More countries are banning FGM but millions are still at risk

Reading Time: 4 minutes
Reading Time: 4 minutes

Amidst the ongoing news coverage about the COVID-19 pandemic, the world took one small step towards becoming a safer place for girls. In May, Sudan criminalized the practice of Female Genital Mutilation (FGM) – a watershed victory in a country where 87% of girls and women have been cut or mutilated.

For the past two decades, Plan International has been working tirelessly to end FGM in Sudan, together with women and child rights advocates, the United Nations, non-governmental organizations and donors. The announcement that FGM is outlawed is a milestone and definite cause for celebration, but it’s also important to remember that this is only the beginning.

Girl holding up sign that says "Protect all Children"

Together, we must keep the momentum going and prepare to support implementation of the new laws through clear accountability, appropriate resource allocation and a nation-wide awareness campaign to shift attitudes, change behaviors, and challenge deeply-ingrained beliefs about girls and women. Only then can we truly end FGM in Sudan – and in many other countries too.

What is FGM?

FGM is a violation of the human rights of girls and a form of gender-based violence. The procedure is often performed without consent and is done between infancy and age 15.

FGM has no health benefits, rather it increases health risks – girls and women are more likely to experience complications during childbirth if they have been cut. It also causes other conditions such as urinary tract infections, uterine infections, kidney infections, cysts, reproductive issues and pain during sex.

why is FGM practiced?

FGM continues to be practiced in many countries because gender inequality and discriminatory social and cultural norms uphold the idea that FGM is tied to beauty and femininity. The practice is also believed to preserve chastity, cleanliness, family honor and “save” a girl for marriage.

At least 200 million girls and women alive today have undergone a form of FGM, and if current trends continue, 15 million additional girls between ages 15 and 19 will be subjected to it by 2030.

A global trend towards ending FGM

The good news, however, is that there has been a global trend towards banning the practice of FGM over the last 30 years.

According to a recent study, rates of female genital mutilation have fallen dramatically among girls in Africa since the 1990s, especially in East Africa – dropping from 71% of girls under 14 in 1995, to 8% in 2016.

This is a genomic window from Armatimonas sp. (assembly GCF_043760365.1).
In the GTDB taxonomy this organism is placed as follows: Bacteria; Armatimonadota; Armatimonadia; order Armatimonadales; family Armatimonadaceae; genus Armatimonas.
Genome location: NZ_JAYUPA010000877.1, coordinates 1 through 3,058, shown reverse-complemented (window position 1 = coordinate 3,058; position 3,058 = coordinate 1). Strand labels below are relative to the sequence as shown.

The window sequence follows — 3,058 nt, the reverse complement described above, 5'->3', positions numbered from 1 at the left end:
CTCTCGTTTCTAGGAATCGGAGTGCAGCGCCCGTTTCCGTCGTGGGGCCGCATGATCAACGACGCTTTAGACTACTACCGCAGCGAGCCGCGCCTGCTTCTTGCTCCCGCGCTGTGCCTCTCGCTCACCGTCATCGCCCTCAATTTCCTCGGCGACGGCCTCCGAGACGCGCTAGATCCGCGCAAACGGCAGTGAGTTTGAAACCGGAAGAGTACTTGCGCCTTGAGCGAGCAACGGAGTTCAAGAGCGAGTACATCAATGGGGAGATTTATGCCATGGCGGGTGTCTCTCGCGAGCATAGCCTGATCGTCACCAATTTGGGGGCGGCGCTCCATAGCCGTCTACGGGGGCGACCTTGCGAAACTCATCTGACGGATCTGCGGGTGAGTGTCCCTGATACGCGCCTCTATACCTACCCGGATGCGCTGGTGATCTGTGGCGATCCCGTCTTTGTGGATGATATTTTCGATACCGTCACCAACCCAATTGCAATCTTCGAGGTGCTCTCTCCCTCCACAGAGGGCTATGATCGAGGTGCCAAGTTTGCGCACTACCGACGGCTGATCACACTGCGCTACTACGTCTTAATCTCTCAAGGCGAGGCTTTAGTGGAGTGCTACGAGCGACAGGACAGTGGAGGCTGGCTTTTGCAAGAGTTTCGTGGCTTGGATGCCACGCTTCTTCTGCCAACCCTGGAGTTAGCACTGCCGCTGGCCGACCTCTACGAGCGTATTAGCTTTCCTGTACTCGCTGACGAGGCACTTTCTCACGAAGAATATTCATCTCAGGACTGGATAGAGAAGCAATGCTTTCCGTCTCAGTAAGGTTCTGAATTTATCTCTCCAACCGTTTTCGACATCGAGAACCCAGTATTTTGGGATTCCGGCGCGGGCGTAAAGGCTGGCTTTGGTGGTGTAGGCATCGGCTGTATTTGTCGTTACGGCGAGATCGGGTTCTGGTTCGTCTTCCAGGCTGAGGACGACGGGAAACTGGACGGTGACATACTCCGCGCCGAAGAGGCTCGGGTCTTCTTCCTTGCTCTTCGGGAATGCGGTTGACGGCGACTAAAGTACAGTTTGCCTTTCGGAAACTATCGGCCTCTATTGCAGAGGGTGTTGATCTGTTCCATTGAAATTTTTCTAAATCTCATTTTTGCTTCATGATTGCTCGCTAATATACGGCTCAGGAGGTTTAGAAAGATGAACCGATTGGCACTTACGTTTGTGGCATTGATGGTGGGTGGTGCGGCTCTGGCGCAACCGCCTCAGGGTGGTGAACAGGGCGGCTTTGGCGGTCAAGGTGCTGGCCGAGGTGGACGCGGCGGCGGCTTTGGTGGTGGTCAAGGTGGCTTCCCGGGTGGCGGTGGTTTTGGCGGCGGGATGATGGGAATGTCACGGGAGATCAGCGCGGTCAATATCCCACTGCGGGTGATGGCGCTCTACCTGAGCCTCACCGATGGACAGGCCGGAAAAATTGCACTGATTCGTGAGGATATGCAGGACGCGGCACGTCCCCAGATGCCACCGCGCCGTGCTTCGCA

In North Africa, the rate fell from almost 60% in 1990 to 14% in 2015. West Africa also saw a significant drop, from 74% of girls in 1996, to 25% in 2017.

group of youth from Guinea, standing with arms crossed
Plan International Youth groups, like this empowered group from Guinea, are leading change and spreading awareness about the dangers of FGM. 

Opposition to the practice is also growing among countries most affected by FGM. According to Plan International’s research (from FGM-practicing countries where data is available), an average of 67% of girls and women aged 15-49 think FGM should end, and 63% of boys and men think it should end too.

Moreover, adolescent girls are more likely than older women to oppose the continuation of FGM – suggesting that girls can lead the way towards abandonment of the practice.

COVID-19 could setback the work to end FGM

The COVID-19 pandemic is threatening to halt the progress made to eradicate FGM in countries around the world. According to the UNFPA, 2 million girls who would otherwise be safe from FGM are believed to be at risk over the next decade as a direct result of the virus.

This is due to the reality that programs to prevent and end FGM are delayed because of lockdown restrictions.

When addressing FGM, a community-based approach where information and perspectives are exchanged has proven to be successful. However, lockdown restrictions mean those dialogues aren’t happening and safe spaces have been closed. At the same time, more girls are out of school, confined to their homes and there is little visibility on what is happening behind closed doors.

As it stands, the world is already seeing signs of a surge in violence against women and girls since the start of the pandemic, with increased reports to domestic violence hotlines, crisis centres and justice officials.

African girl wearing face mask

Supporting girl’s rights

As an organization, Plan International is dedicated to ending FGM and upholding the human rights of girls.

During this pandemic, we are doing our utmost to mitigate the setbacks for girl’s rights and are demanding that protection for girls and their rights to sexual and reproductive health remain central to the COVID-19 response. In addition, we are calling for services preventing and responding to gender-based violence and harmful practices – including FGM – to be deemed as essential during this time.

Learn more about how COVID-19 is setting back progress for girl’s rights

Questions related to this story:

What are the common misconceptions surrounding FGM?

Which child rights violations are still happening today?

How many girls are out of school due to COVID-19?

How is COVID-19 impacting girls and women?